"The LEGO® Movie" Review

Title: The LEGO® Movie
Director: Phil Lord, Chris Miller
Studio: Warner Bros. Pictures
Genre(s): Comedy
Rated: PG (For mild action and rude humor)

Forget the Super Bowl: the best commercial you're going to see is not a thirty second spot you can see on TV for free, but one that is the length of a full blown motion picture that you'll have to pay to see (in 3D for an extra fee)! For years I've been telling people that a critic is essentially reviewing two different kinds of films these days: movies and consumer products. Now comes “The LEGO® Movie” to challenge the whole concept that these two things are incompatible with each other. What directors Phil Lord and Chris Miller (“21 Jump Street,” “Cloudy with a Chance of Meatballs”) have created here is nothing short of a pure triumph. They've directed not only the best family film of the year (so far; the years still early), but they've also delivered the funniest film the theaters have received since “At World's End” came out last year. Oh, and yes, this movie will sell lots of toys.

When the movie opens we are immediately brought into a world that is made of nothing but LEGO's®. You have LEGO® buildings, LEGO® clouds, there's even LEGO® smoke that arises when toy fire flames burst out all of a sudden (and LEGO® water for the characters to jump in to escape said flames)! Our hero in the film is Emmet (Chris Pratt), a construction builder who lives every day by the instruction manual. He watches TV the manual tells him to watch, follows step by step instructions on how to live a better life (numbered for kids of course), and even goes to work singing “Everything is Awesome” in perfect sync with all the other LEGO's® out there! He doesn't think much about his life until a strange red brick gets stuck on his back and a wizard named Vitruvius (Morgan Freeman) revels him to be a “Master Builder,” someone a prophecy foretold would come to save them from the evil Lord Business (Will Ferrell), a politician who encourages building everything by the manual.

In a story that is much smarter than it really needed to be, Emmet teams up with Vitruvius, a girl named Wildstyle (Elizabeth Banks), and her boyfriend Batman (Will Arnett), who gets more screen time than other famous LEGO® characters because - I suspect - he is film distributor Warner Bros. most profitable character at the moment. The goal of these characters is to take down Lord Businessman because he doesn't like the fact that there are LEGO's® out there that don't want to simply build things the way they are in the instruction manuals. No, these LEGO's® want to be able to make anything they want with every piece they can get together. In several chase scenes we see these characters grab LEGO® pieces off the ground and off buildings to create new vehicles and weapons to use at a moment's notice.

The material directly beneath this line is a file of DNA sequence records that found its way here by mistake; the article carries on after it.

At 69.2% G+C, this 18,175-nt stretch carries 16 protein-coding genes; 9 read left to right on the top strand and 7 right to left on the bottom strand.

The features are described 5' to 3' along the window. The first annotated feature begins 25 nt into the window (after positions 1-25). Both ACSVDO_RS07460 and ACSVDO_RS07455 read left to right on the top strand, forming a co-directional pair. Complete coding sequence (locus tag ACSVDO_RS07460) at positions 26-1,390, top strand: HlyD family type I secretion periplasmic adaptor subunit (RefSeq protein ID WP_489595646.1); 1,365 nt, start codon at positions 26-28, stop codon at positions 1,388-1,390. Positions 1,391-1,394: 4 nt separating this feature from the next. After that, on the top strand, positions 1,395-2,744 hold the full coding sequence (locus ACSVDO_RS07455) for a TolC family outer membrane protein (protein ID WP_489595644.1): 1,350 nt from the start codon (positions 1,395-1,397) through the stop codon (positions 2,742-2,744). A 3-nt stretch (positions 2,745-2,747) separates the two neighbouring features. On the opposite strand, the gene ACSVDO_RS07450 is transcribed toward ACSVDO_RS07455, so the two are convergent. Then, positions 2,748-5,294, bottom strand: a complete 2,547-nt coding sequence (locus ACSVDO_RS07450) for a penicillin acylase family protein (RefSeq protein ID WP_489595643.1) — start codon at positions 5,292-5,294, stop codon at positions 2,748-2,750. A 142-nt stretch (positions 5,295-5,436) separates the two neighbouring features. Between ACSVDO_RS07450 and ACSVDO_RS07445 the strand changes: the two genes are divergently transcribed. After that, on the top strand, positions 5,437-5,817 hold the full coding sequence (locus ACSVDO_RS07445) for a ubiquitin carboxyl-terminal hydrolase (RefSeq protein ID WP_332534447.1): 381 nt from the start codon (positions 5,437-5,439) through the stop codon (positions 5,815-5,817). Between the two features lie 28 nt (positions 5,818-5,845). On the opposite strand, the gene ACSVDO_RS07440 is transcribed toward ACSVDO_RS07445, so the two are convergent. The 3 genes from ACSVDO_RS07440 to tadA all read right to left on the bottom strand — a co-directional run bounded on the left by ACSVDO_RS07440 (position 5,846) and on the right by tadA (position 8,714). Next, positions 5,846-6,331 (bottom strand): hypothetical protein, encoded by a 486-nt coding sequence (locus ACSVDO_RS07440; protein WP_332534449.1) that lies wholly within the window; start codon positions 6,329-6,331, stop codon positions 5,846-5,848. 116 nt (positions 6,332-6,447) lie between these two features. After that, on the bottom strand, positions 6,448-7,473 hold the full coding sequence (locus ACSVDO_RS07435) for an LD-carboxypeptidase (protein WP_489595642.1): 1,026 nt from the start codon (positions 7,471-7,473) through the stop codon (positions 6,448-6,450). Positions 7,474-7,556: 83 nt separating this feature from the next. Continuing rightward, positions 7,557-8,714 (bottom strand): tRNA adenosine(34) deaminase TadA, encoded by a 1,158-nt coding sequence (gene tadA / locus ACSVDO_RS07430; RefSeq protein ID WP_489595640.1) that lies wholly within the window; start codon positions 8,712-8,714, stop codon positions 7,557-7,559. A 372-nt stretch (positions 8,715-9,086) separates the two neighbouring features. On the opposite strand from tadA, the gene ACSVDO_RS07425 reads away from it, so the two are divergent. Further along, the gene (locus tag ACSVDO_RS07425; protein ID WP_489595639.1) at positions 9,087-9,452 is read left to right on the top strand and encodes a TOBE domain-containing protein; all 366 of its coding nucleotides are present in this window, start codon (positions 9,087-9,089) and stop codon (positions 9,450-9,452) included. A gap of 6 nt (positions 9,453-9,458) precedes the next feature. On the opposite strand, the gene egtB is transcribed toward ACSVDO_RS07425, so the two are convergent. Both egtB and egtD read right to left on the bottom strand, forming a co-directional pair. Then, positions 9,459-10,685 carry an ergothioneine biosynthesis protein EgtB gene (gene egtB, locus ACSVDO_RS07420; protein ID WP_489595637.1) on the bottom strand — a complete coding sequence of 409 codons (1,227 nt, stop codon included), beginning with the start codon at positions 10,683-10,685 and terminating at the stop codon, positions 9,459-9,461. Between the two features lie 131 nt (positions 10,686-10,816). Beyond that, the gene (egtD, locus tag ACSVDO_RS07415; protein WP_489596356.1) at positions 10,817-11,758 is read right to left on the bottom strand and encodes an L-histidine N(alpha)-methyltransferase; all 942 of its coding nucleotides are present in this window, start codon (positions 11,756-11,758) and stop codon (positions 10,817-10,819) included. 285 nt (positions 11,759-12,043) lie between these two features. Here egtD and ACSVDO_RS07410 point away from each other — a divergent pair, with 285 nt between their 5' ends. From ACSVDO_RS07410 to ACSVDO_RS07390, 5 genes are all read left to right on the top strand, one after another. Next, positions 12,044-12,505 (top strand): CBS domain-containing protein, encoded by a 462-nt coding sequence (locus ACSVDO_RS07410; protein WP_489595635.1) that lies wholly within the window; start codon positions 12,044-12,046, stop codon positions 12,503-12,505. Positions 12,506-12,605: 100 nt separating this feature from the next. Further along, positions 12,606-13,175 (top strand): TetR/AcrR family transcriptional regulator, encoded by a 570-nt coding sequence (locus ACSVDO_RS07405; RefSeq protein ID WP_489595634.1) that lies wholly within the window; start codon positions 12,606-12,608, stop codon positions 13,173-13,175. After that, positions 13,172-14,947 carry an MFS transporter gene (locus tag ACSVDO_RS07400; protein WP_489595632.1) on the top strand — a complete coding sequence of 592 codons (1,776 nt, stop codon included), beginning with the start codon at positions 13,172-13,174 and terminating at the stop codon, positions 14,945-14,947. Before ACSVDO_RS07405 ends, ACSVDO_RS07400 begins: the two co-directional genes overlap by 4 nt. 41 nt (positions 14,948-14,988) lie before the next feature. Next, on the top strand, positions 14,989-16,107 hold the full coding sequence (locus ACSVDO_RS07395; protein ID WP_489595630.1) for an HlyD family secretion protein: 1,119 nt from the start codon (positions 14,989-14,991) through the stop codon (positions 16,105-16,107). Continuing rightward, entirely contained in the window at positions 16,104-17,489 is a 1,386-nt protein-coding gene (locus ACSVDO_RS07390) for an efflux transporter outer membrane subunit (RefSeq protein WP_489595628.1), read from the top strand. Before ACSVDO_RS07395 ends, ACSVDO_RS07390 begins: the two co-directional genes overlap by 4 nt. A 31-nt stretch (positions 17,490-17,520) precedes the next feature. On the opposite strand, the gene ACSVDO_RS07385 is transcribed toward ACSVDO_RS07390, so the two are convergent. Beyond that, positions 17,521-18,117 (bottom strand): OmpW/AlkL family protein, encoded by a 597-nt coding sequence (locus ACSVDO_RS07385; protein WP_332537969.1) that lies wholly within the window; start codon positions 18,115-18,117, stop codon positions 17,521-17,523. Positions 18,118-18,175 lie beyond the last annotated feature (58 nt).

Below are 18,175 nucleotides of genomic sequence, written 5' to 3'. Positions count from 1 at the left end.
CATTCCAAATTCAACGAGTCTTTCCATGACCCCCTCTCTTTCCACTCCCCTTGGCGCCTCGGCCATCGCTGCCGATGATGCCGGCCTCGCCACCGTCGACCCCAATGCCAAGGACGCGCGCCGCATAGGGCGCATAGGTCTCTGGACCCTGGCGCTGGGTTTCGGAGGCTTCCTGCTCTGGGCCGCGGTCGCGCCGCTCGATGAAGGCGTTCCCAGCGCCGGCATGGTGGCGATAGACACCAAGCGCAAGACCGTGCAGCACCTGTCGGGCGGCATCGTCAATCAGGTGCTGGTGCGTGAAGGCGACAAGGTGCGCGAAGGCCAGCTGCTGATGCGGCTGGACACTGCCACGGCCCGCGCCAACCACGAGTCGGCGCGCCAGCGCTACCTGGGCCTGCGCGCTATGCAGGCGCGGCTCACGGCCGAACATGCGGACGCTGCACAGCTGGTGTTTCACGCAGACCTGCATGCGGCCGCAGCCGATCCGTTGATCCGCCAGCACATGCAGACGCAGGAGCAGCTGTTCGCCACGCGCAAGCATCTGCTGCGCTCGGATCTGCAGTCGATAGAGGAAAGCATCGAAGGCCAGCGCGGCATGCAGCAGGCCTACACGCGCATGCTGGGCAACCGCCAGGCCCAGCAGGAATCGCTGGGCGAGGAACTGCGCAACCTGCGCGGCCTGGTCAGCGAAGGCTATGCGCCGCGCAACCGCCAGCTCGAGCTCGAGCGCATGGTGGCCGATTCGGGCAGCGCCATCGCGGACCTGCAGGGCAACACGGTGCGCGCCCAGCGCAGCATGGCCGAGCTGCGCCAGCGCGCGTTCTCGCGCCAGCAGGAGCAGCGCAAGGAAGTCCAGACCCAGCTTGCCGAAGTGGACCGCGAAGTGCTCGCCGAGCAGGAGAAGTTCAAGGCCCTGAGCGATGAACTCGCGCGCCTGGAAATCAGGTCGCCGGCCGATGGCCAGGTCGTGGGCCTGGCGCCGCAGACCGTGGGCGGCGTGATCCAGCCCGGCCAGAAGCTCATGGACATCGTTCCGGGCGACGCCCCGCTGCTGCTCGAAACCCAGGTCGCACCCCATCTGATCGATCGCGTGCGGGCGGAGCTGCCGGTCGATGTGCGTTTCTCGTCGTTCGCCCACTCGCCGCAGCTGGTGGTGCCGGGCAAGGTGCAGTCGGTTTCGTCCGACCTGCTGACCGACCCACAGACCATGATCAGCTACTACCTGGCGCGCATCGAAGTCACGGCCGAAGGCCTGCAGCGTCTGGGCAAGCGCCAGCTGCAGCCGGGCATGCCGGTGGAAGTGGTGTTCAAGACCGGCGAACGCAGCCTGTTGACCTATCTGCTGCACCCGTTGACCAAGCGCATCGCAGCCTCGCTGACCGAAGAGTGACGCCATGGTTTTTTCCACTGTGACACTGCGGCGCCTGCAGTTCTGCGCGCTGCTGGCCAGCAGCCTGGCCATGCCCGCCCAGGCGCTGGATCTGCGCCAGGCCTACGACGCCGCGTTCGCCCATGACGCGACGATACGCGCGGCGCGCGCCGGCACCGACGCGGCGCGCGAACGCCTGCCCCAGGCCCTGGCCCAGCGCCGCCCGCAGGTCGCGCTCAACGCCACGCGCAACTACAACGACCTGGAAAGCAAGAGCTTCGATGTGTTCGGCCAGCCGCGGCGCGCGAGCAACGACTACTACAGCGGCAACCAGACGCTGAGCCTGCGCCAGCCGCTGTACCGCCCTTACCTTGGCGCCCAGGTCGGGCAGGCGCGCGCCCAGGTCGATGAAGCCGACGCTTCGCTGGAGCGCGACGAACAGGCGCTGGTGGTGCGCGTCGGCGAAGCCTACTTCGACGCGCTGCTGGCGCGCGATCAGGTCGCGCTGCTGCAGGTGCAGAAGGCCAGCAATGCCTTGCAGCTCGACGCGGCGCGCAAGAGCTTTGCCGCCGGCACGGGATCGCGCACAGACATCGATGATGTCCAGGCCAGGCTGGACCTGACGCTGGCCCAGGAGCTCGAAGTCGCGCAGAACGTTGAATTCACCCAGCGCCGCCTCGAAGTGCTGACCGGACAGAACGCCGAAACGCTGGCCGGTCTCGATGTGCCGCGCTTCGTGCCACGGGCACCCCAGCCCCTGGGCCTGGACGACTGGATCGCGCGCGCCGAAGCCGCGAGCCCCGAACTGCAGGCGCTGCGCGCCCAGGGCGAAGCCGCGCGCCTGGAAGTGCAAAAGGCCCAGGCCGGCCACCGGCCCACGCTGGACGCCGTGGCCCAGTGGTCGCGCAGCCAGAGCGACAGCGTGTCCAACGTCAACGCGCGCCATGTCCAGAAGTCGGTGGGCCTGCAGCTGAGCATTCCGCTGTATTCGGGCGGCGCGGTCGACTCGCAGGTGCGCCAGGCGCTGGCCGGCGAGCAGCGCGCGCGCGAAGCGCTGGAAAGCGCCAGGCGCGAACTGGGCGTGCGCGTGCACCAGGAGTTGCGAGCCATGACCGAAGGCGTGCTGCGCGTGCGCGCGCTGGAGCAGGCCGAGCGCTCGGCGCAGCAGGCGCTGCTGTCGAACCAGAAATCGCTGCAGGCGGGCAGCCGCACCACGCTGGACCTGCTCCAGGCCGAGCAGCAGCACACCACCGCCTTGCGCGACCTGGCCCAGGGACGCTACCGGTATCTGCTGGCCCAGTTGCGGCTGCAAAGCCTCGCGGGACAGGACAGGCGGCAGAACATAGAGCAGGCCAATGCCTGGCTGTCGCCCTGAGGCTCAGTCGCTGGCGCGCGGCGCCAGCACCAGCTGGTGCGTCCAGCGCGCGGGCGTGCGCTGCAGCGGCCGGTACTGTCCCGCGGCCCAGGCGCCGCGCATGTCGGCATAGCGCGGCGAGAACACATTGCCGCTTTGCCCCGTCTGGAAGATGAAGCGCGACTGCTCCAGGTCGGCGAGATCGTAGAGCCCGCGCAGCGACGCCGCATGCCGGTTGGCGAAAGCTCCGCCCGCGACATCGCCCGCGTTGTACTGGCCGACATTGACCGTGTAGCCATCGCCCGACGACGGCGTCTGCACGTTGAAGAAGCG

Speaking of weapons, when guns are fired little red LEGO® sticks fly all over the place. There is nothing in this film that isn't created with LEGO's®. Obviously this makes you want to play with these toys throughout the film, but it's also a great visualization of every kids LEGO® fantasies. I remember when I played with LEGO's® years ago and just built one crazy thing after another. When I played with those toys all I could see was my little LEGO® world all carefully instructed and running wild. This movie more or less captured what I saw LEGO's® to be when I played with them, and I suspect this is how a lot of other people who played with LEGO's® as kids will remember visualizing their LEGO® worlds as well. Not only does the world look great, but it moves perfectly too.

I'm not sure if “The LEGO® Movie” was made with computer animation or stop motion, but one thing is very clear: the directors have a deep love for how these toys are supposed to work. All of the pieces work the way real LEGO's® would work if you were playing with them in real life, and the jerky movements at times just add a visual charm that is undeniable. This is easily one of the best looking animated films I've seen. It raises the bar for just how clever animation can be used to tell a story with, and the look of this film could have been all wrong if not done right. Look, I know this is high praise for a movie that exists essentially to sell toys.

Movies like this are usually pretty easy to despise because the last thing you want to do is pay to see something that is shilling out a product for you to purchase later on. “The LEGO® Movie” is one of those rare movies that just works on every level despite the reason it was green lit in the first place. The screenplay is much better than a project like this deserves to have, but it goes to show that you can make anything great if you have a love for what you are doing. I know this movie is going to be a big hit with kids and families, but don't be too surprised if this catches on with the teenage and adult audience as well. Come Valentine's Day if you are looking for a movie both the guy and the girl can watch together, then “The LEGO® Movie” is it. I never thought I'd say that about a movie that has a ® symbol in its title, but there you have it.


Parents, there is some action. Recommended for ages 5 and up.